Some years ago, during a lecture I was giving on media representation, “race” and “racism” in Africa-China relations in a Hong Kong university, a student from Nigeria raised her hand and made a remark that blew my mind and left me thinking:
“you cannot compare the history of racism against Chinese to the history of racism against black people. In terms of racism, only blacks can speak. In fact, when it comes to Chinese in Africa, they are as racist as Europeans.”
The student was one of the most brilliant students I have ever taught, a great conversationalist, with ample international experience across Africa and the West. After a brief discussion (during which other African and Chinese students intervened), we managed to agree as a class on the point that the histories of “racism,” racialisation, and racial prejudice are the outcomes of complex historic, transnational and global processes. And, that these processes are not exclusive to one group or geographical region; and, perhaps more importantly, that they cannot be written within one single “history of racism.” The Nigerian student, however, remained hesitant, and not fully convinced.
Ever since I started researching and teaching Africa-China relations in 2011, I have been in countless discussions where questions about “race” and “racism” in contemporary engagements between Africans and Chinese have emerged. This is a common experience for researchers of Africa-China relations. Historian Jamie Monson (2013), for instance, notes that audiences at her talks focus more on “race” than the historical sources she has found. In my experience, questions related specifically to “race” and “racism” are more likely to come from Western audiences or journalists, or from non-Western students and scholars in Western academic environments. Indeed, Western audiences often racialise conversations about Africa and China. When I find myself in the midst of these conversations, I normally start by explaining that while Africans and Chinese both have a “racial consciousness,” and that there are some “racial tensions,” these do not characterise Africa-China relations. I often argue that as the contact increases, it is evident that there is a significant amount of ignorance about the racial histories of the other—as shown by my Nigerian student’s remarks.
For the last decade, there has been a scholarly and media fascination with Afro-Chinese engagements. Academic literature in the field of Africa-China relations has increased exponentially (see Alden and Large 2019; Li 2015) and a simple online search for Africa-China related topics yields innumerable media results. The fascination with this renewed engagement is in no way exclusive to the West. In her book Mapping the New African Diaspora in China: Race and the Cultural Politics of Belonging, Shanshan Lan (2017) recounts how the educated classes that are part of her social circles in China are fascinated with African presence in the country, and how they form their opinions and “racial knowledge” about Africans mainly through the Internet. Recent online research in China suggests that social media and the Internet are indeed critical vehicles for the dissemination of racial and national identity formation discourses (see Zhang 2019; Cheng 2011). Within these discourses, the notion of “race” may be more important than previously thought. In fact, stories discussing racial issues are among the most popular and commented stories on Chinese social media and Internet fora (see Pfafman, Carpenter, and Tang 2015; Shen 2009).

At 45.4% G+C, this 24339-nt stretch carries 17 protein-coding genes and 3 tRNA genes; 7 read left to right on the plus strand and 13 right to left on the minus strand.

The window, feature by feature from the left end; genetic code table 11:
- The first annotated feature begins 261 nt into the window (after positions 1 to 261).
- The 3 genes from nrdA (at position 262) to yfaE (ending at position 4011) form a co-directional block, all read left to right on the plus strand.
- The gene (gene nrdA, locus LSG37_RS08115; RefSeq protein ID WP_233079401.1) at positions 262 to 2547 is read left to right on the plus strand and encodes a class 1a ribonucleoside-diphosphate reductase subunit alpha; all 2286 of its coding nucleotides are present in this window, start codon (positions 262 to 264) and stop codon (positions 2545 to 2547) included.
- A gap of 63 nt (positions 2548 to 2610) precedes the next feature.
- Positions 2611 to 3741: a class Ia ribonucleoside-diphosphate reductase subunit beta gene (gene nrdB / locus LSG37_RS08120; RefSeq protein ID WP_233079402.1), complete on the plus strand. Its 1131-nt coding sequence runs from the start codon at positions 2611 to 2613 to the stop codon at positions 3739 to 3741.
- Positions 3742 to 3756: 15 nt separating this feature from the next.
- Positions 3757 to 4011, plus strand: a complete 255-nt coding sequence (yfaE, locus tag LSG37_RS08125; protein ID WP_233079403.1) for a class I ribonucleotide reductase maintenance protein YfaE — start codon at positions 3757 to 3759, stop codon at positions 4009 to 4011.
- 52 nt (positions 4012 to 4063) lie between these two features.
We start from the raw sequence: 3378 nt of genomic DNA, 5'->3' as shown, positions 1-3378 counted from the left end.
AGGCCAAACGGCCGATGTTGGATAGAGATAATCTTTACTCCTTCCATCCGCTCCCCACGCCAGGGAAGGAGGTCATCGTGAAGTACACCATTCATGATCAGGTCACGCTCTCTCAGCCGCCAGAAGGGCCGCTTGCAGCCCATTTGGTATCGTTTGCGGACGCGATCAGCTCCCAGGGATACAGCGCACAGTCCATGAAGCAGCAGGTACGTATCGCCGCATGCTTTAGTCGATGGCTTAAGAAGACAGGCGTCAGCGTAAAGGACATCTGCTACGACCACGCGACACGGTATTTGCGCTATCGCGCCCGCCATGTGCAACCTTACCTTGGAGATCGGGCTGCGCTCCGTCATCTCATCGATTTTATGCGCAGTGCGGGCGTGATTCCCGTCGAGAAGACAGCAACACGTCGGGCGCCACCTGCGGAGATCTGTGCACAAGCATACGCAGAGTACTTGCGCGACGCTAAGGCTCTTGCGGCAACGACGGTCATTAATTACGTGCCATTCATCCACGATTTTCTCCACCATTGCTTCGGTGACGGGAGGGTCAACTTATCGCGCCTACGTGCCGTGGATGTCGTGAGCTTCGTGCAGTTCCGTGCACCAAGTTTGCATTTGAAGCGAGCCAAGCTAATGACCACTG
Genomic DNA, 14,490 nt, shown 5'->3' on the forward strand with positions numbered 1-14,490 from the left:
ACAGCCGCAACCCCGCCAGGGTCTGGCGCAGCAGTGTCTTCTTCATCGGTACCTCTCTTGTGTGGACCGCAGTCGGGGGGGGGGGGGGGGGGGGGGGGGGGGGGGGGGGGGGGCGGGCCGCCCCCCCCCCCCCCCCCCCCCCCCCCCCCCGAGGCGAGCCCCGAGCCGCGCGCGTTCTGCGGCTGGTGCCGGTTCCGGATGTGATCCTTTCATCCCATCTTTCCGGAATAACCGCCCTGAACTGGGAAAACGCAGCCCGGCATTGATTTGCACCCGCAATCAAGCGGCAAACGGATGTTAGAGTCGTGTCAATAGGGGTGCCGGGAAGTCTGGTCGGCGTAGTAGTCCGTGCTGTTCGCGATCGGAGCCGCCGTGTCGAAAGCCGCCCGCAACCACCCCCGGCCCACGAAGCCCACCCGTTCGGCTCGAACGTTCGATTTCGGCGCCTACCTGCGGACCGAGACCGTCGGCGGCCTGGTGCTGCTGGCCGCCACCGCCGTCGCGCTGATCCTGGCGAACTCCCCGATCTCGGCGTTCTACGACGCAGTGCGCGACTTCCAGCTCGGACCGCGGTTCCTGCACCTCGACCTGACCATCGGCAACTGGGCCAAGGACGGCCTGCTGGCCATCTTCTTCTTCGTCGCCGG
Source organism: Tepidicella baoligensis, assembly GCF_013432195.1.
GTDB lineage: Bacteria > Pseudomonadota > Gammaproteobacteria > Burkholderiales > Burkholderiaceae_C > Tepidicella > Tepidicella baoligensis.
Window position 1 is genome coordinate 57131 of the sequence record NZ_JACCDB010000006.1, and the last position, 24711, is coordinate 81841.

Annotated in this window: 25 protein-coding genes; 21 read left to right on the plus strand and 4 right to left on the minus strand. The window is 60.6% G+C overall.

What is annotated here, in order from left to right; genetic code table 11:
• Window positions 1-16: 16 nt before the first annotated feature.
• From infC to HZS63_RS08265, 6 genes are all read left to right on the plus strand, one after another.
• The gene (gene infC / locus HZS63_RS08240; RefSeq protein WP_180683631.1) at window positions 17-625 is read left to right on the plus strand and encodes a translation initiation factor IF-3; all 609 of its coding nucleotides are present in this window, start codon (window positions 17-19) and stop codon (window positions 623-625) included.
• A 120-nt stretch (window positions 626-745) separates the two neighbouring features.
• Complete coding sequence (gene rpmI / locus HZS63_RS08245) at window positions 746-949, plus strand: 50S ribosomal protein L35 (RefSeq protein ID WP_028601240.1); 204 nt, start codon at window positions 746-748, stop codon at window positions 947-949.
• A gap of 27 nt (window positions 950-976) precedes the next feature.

Over the last five years, as Africa-China relations have moved beyond the honeymoon period and into a more complex stage, a number of incidents have exploded into global controversies about “race,” “racism” and racial hierarchies. Given this context, research on “race” and “racism” in Africa-China relations has been scarce and fraught with methodological issues and challenges. In this article, I first provide a critical analysis of the ways in which the existing body of Africa-China relations knowledge engages with the analytical categories of “race” and “racism.” After that, following Monson (2013) and Lan (2016), who have both argued for the need of a “triangulation” to better understand “racialisation processes” in the relationship, I introduce the notion of “multiple triangulations” to both analyse these processes and to distance the discussion from Euro-American binaries and dichotomies around “race” and “racism.” This is followed by a brief discussion on one of the most recent controversies relating to “race” and “racism” in Afro-Chinese mediascapes. Towards the end of the article, I reflect on the most common methodological issues and challenges in the research on Afro-Chinese encounters. Finally, I discuss the need to develop a global (post-imperial) vocabulary of “race” and “racism,” and indicate what may be the early steps towards doing so.